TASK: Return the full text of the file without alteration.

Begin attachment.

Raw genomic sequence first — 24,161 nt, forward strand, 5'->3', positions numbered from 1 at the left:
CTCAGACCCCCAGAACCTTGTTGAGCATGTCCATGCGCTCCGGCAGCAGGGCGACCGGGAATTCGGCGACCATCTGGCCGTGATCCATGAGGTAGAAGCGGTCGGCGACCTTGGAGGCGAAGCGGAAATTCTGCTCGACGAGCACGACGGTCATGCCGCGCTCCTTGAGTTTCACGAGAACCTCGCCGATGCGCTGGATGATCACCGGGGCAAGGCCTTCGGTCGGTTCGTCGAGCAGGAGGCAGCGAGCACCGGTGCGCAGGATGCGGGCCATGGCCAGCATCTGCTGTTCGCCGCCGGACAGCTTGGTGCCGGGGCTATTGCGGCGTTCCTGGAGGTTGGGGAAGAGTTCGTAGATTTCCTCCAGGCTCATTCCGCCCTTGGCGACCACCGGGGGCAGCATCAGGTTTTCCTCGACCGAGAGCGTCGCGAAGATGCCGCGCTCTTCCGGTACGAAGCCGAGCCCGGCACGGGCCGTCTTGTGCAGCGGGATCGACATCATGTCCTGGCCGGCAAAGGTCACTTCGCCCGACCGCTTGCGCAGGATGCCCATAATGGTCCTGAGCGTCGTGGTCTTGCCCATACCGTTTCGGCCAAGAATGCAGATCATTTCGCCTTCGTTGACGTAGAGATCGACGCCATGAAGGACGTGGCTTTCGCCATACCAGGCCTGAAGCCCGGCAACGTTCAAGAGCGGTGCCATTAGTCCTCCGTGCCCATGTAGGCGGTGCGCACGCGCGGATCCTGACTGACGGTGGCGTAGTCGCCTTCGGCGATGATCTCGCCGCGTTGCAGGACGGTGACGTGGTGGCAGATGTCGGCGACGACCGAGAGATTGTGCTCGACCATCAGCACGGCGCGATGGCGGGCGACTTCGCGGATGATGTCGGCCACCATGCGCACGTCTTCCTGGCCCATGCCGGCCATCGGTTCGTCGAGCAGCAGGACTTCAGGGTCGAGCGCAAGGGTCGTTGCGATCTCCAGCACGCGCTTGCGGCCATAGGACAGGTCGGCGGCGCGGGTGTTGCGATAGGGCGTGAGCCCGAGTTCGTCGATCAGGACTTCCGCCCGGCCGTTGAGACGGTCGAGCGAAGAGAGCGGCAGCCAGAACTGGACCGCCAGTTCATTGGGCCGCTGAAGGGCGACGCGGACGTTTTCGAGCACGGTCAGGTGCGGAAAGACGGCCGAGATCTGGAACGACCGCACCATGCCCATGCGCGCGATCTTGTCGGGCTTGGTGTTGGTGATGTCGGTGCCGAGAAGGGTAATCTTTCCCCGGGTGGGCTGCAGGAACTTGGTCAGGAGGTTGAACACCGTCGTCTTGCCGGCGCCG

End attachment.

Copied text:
Raw genomic sequence first — 24,161 nt, forward strand, 5'->3', positions numbered from 1 at the left:
CTCAGACCCCCAGAACCTTGTTGAGCATGTCCATGCGCTCCGGCAGCAGGGCGACCGGGAATTCGGCGACCATCTGGCCGTGATCCATGAGGTAGAAGCGGTCGGCGACCTTGGAGGCGAAGCGGAAATTCTGCTCGACGAGCACGACGGTCATGCCGCGCTCCTTGAGTTTCACGAGAACCTCGCCGATGCGCTGGATGATCACCGGGGCAAGGCCTTCGGTCGGTTCGTCGAGCAGGAGGCAGCGAGCACCGGTGCGCAGGATGCGGGCCATGGCCAGCATCTGCTGTTCGCCGCCGGACAGCTTGGTGCCGGGGCTATTGCGGCGTTCCTGGAGGTTGGGGAAGAGTTCGTAGATTTCCTCCAGGCTCATTCCGCCCTTGGCGACCACCGGGGGCAGCATCAGGTTTTCCTCGACCGAGAGCGTCGCGAAGATGCCGCGCTCTTCCGGTACGAAGCCGAGCCCGGCACGGGCCGTCTTGTGCAGCGGGATCGACATCATGTCCTGGCCGGCAAAGGTCACTTCGCCCGACCGCTTGCGCAGGATGCCCATAATGGTCCTGAGCGTCGTGGTCTTGCCCATACCGTTTCGGCCAAGAATGCAGATCATTTCGCCTTCGTTGACGTAGAGATCGACGCCATGAAGGACGTGGCTTTCGCCATACCAGGCCTGAAGCCCGGCAACGTTCAAGAGCGGTGCCATTAGTCCTCCGTGCCCATGTAGGCGGTGCGCACGCGCGGATCCTGACTGACGGTGGCGTAGTCGCCTTCGGCGATGATCTCGCCGCGTTGCAGGACGGTGACGTGGTGGCAGATGTCGGCGACGACCGAGAGATTGTGCTCGACCATCAGCACGGCGCGATGGCGGGCGACTTCGCGGATGATGTCGGCCACCATGCGCACGTCTTCCTGGCCCATGCCGGCCATCGGTTCGTCGAGCAGCAGGACTTCAGGGTCGAGCGCAAGGGTCGTTGCGATCTCCAGCACGCGCTTGCGGCCATAGGACAGGTCGGCGGCGCGGGTGTTGCGATAGGGCGTGAGCCCGAGTTCGTCGATCAGGACTTCCGCCCGGCCGTTGAGACGGTCGAGCGAAGAGAGCGGCAGCCAGAACTGGACCGCCAGTTCATTGGGCCGCTGAAGGGCGACGCGGACGTTTTCGAGCACGGTCAGGTGCGGAAAGACGGCCGAGATCTGGAACGACCGCACCATGCCCATGCGCGCGATCTTGTCGGGCTTGGTGTTGGTGATGTCGGTGCCGAGAAGGGTAATCTTTCCCCGGGTGGGCTGCAGGAACTTGGTCAGGAGGTTGAACACCGTCGTCTTGCCGGCGCCG